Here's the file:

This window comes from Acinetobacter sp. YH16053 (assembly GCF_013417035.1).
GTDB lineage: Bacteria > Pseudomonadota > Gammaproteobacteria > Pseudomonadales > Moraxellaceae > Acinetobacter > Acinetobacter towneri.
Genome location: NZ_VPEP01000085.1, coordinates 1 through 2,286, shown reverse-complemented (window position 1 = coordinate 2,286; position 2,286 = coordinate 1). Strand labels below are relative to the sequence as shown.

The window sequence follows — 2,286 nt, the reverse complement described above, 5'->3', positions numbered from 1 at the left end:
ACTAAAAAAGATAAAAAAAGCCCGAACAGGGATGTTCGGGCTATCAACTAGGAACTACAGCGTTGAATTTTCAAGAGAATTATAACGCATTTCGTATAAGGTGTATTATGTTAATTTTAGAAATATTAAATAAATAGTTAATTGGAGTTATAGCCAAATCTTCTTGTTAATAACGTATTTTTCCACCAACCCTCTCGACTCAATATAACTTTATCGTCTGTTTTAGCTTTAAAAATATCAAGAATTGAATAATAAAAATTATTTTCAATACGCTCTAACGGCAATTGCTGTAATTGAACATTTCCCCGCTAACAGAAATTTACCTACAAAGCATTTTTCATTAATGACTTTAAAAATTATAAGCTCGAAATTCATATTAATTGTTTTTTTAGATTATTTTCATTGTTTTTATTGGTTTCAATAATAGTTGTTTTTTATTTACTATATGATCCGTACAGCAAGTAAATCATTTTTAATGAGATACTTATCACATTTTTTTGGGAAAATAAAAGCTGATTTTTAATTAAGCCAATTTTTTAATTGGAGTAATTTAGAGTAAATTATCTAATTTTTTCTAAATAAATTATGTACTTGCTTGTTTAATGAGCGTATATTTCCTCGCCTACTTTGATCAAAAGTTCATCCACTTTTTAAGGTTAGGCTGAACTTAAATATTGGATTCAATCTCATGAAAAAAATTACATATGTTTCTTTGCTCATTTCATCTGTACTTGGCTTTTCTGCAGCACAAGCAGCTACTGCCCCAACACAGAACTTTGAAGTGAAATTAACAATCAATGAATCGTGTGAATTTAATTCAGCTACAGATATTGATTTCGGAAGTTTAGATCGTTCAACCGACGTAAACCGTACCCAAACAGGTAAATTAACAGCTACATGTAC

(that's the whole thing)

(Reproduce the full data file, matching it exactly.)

This window comes from Acinetobacter sp. YH16053 (assembly GCF_013417035.1).
GTDB lineage: Bacteria > Pseudomonadota > Gammaproteobacteria > Pseudomonadales > Moraxellaceae > Acinetobacter > Acinetobacter towneri.
Genome location: NZ_VPEP01000085.1, coordinates 1 through 2,286, shown reverse-complemented (window position 1 = coordinate 2,286; position 2,286 = coordinate 1). Strand labels below are relative to the sequence as shown.

The window sequence follows — 2,286 nt, the reverse complement described above, 5'->3', positions numbered from 1 at the left end:
ACTAAAAAAGATAAAAAAAGCCCGAACAGGGATGTTCGGGCTATCAACTAGGAACTACAGCGTTGAATTTTCAAGAGAATTATAACGCATTTCGTATAAGGTGTATTATGTTAATTTTAGAAATATTAAATAAATAGTTAATTGGAGTTATAGCCAAATCTTCTTGTTAATAACGTATTTTTCCACCAACCCTCTCGACTCAATATAACTTTATCGTCTGTTTTAGCTTTAAAAATATCAAGAATTGAATAATAAAAATTATTTTCAATACGCTCTAACGGCAATTGCTGTAATTGAACATTTCCCCGCTAACAGAAATTTACCTACAAAGCATTTTTCATTAATGACTTTAAAAATTATAAGCTCGAAATTCATATTAATTGTTTTTTTAGATTATTTTCATTGTTTTTATTGGTTTCAATAATAGTTGTTTTTTATTTACTATATGATCCGTACAGCAAGTAAATCATTTTTAATGAGATACTTATCACATTTTTTTGGGAAAATAAAAGCTGATTTTTAATTAAGCCAATTTTTTAATTGGAGTAATTTAGAGTAAATTATCTAATTTTTTCTAAATAAATTATGTACTTGCTTGTTTAATGAGCGTATATTTCCTCGCCTACTTTGATCAAAAGTTCATCCACTTTTTAAGGTTAGGCTGAACTTAAATATTGGATTCAATCTCATGAAAAAAATTACATATGTTTCTTTGCTCATTTCATCTGTACTTGGCTTTTCTGCAGCACAAGCAGCTACTGCCCCAACACAGAACTTTGAAGTGAAATTAACAATCAATGAATCGTGTGAATTTAATTCAGCTACAGATATTGATTTCGGAAGTTTAGATCGTTCAACCGACGTAAACCGTACCCAAACAGGTAAATTAACAGCTACATGTAC